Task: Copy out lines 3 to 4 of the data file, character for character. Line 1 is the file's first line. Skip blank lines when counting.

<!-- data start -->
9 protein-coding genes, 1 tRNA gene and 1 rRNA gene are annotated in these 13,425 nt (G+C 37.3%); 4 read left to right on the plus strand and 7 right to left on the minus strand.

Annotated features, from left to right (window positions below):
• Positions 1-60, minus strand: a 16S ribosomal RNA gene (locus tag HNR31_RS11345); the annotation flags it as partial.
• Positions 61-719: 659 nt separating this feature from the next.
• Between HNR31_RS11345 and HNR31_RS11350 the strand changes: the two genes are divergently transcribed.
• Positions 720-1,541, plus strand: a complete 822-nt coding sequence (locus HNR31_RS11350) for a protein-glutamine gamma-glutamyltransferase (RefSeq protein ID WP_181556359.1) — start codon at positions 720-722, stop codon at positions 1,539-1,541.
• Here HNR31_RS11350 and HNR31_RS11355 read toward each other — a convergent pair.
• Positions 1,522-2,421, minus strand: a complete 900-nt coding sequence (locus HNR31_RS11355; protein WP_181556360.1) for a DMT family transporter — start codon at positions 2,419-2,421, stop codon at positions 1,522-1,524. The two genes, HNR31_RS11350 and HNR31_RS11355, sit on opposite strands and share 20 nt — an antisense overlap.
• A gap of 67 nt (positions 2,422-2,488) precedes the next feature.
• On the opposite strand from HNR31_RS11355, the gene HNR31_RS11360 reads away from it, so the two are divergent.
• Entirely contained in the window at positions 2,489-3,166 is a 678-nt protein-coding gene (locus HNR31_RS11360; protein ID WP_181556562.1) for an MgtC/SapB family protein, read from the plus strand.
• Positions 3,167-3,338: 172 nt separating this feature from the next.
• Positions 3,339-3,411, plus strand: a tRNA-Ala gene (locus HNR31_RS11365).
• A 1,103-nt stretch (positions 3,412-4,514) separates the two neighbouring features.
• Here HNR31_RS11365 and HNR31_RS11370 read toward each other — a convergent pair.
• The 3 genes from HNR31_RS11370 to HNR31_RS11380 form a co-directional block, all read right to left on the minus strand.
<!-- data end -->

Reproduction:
• Positions 1-60, minus strand: a 16S ribosomal RNA gene (locus tag HNR31_RS11345); the annotation flags it as partial.
• Positions 61-719: 659 nt separating this feature from the next.